The 6 things any first time Ironman should know

18 September 2017 - Graham Toms

Advice to anyone who is thinking about taking on their first Ironman (from a nine time Ironman finisher).

1.      Almost anyone can do it.
There are many memorable things to see while watching an Ironman but one of the most memorable is the various shapes and sizes of the athletes. Yes, there are the skinny “racing snakes” leading the race but the vast majority of the athletes are normal people. People who have set themselves a goal and worked over months (or years) to get to the start line. These are some of the most inspirational – and humbling – people you are ever likely to see. The one thing these people have in common is a steely determination to keep moving forward.

2.      The training is tougher than the race
Completing a 3.8km swim, 180km bike and 42.2km run is by no means easy, but training to complete those distances is more difficult than the race. The race itself is over within 17 hours on a single day, but the training will take months, if not years, of dedication, sacrifice and determination. If you can do the training, you can do the race.

3.      Consistency is key
The single most crucial factor in Ironman training is consistency. Your big training sessions are not nearly as important as what you do from week to week. There’s not a lot of glamour in consistency, but there are huge rewards when it comes to the day that matters: the day when you become an Ironman.

4.      Burnout is real
Most people are busy before they take on Ironman training. Once Ironman training is added to a life which includes work, family and other commitments it can quickly become overwhelming. The real challenge here is to identify when you are close to burnout as it can be difficult to identify the signs within ourselves. Ironman training is hard but if you take on too much without making space for it in your life you are doing yourself and those around you a disservice.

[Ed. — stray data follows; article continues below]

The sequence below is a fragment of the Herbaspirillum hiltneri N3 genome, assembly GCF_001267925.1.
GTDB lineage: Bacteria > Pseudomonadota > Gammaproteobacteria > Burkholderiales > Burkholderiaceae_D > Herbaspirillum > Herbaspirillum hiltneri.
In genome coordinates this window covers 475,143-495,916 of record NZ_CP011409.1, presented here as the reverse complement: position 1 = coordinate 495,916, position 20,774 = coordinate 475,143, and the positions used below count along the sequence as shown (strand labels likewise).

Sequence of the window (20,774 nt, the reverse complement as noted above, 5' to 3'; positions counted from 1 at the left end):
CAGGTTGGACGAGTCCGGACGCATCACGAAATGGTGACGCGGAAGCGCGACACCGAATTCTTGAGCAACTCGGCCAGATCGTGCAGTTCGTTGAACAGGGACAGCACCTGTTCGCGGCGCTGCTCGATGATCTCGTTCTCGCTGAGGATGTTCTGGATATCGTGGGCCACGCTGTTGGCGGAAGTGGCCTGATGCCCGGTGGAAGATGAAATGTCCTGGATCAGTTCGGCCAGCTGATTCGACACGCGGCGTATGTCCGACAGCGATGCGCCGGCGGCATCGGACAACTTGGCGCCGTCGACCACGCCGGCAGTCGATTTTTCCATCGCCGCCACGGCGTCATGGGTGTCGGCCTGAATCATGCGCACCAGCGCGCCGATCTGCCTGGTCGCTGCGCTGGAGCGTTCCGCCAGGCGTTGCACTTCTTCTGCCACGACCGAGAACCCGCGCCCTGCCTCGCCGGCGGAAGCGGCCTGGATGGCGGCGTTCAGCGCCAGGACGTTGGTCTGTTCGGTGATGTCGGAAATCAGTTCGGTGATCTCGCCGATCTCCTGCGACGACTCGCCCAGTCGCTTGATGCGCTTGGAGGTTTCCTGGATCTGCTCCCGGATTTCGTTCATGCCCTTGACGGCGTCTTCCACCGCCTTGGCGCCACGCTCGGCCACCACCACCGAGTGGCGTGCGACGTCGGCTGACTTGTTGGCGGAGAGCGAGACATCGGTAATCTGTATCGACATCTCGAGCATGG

5.      Prepare your mind and your body
If all your rides are done with a group and all your runs are done with headphones the shock of solitude on race day can be hard to deal with. Similarly, your long rides are partially about preparing yourself physically for the race and partially about preparing yourself mentally to sit on a bike for that long on race day. You should expect to feel like you can't go further while you are training - it's all part of the mental preparation for race day. During those moments, remember why you are doing this, think about that finish line and how it will feel to hear those words: You are an Ironman!

6.      It’s a catered training day!
Ironman is a catered training day, after all, how often do you get to go on a long ride where people hand you drinks and nutrition every 20km? Take advantage of the course nutrition, and remember you’re not eating to give yourself energy now, you’re eating for 5 hours from now when things get really tough.

BONUS TIP: There’s free energy on the course! If you take a moment to look around you on race day and see ordinary people doing extraordinary things you cannot help but feel motivated to take that extra step. It’s a tough day, but it’s worth it!

Graham is a 9 time IRONMAN finisher, including the IRONMAN World Championships in Kona, Hawaii. He is a passionate student of endurance sports and triathlon and an IRONMAN Certified Coach. He can be reached at


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